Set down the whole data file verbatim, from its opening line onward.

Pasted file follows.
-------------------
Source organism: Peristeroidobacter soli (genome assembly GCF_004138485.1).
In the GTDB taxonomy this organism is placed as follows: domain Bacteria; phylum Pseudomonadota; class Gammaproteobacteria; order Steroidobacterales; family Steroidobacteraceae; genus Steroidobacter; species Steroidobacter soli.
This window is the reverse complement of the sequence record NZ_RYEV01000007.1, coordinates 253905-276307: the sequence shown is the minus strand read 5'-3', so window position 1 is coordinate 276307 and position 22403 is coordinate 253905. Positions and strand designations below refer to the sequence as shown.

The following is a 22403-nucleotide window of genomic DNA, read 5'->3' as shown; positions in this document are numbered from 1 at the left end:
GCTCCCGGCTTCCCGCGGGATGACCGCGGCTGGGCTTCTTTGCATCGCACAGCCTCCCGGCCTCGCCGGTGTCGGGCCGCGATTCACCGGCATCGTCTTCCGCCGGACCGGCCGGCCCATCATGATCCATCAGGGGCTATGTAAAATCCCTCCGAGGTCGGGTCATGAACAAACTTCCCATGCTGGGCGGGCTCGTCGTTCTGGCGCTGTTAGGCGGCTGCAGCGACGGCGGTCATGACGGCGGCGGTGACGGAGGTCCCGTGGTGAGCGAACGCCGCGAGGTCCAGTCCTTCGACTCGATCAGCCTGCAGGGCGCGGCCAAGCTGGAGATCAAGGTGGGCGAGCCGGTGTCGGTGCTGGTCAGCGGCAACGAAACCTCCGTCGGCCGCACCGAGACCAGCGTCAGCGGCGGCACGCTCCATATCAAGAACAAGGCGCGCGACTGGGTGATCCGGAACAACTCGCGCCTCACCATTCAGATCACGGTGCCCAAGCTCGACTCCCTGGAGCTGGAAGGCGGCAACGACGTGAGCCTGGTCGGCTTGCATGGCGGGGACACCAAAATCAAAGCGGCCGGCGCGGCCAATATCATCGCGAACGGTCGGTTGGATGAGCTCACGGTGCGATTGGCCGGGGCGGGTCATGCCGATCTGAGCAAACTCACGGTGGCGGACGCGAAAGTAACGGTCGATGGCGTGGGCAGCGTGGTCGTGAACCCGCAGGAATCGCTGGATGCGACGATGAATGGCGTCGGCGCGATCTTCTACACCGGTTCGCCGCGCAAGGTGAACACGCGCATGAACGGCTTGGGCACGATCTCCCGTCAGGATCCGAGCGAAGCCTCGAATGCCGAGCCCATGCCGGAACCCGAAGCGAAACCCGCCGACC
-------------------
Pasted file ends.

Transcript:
Source organism: Peristeroidobacter soli (genome assembly GCF_004138485.1).
In the GTDB taxonomy this organism is placed as follows: domain Bacteria; phylum Pseudomonadota; class Gammaproteobacteria; order Steroidobacterales; family Steroidobacteraceae; genus Steroidobacter; species Steroidobacter soli.
This window is the reverse complement of the sequence record NZ_RYEV01000007.1, coordinates 253905-276307: the sequence shown is the minus strand read 5'-3', so window position 1 is coordinate 276307 and position 22403 is coordinate 253905. Positions and strand designations below refer to the sequence as shown.

The following is a 22403-nucleotide window of genomic DNA, read 5'->3' as shown; positions in this document are numbered from 1 at the left end:
GCTCCCGGCTTCCCGCGGGATGACCGCGGCTGGGCTTCTTTGCATCGCACAGCCTCCCGGCCTCGCCGGTGTCGGGCCGCGATTCACCGGCATCGTCTTCCGCCGGACCGGCCGGCCCATCATGATCCATCAGGGGCTATGTAAAATCCCTCCGAGGTCGGGTCATGAACAAACTTCCCATGCTGGGCGGGCTCGTCGTTCTGGCGCTGTTAGGCGGCTGCAGCGACGGCGGTCATGACGGCGGCGGTGACGGAGGTCCCGTGGTGAGCGAACGCCGCGAGGTCCAGTCCTTCGACTCGATCAGCCTGCAGGGCGCGGCCAAGCTGGAGATCAAGGTGGGCGAGCCGGTGTCGGTGCTGGTCAGCGGCAACGAAACCTCCGTCGGCCGCACCGAGACCAGCGTCAGCGGCGGCACGCTCCATATCAAGAACAAGGCGCGCGACTGGGTGATCCGGAACAACTCGCGCCTCACCATTCAGATCACGGTGCCCAAGCTCGACTCCCTGGAGCTGGAAGGCGGCAACGACGTGAGCCTGGTCGGCTTGCATGGCGGGGACACCAAAATCAAAGCGGCCGGCGCGGCCAATATCATCGCGAACGGTCGGTTGGATGAGCTCACGGTGCGATTGGCCGGGGCGGGTCATGCCGATCTGAGCAAACTCACGGTGGCGGACGCGAAAGTAACGGTCGATGGCGTGGGCAGCGTGGTCGTGAACCCGCAGGAATCGCTGGATGCGACGATGAATGGCGTCGGCGCGATCTTCTACACCGGTTCGCCGCGCAAGGTGAACACGCGCATGAACGGCTTGGGCACGATCTCCCGTCAGGATCCGAGCGAAGCCTCGAATGCCGAGCCCATGCCGGAACCCGAAGCGAAACCCGCCGACC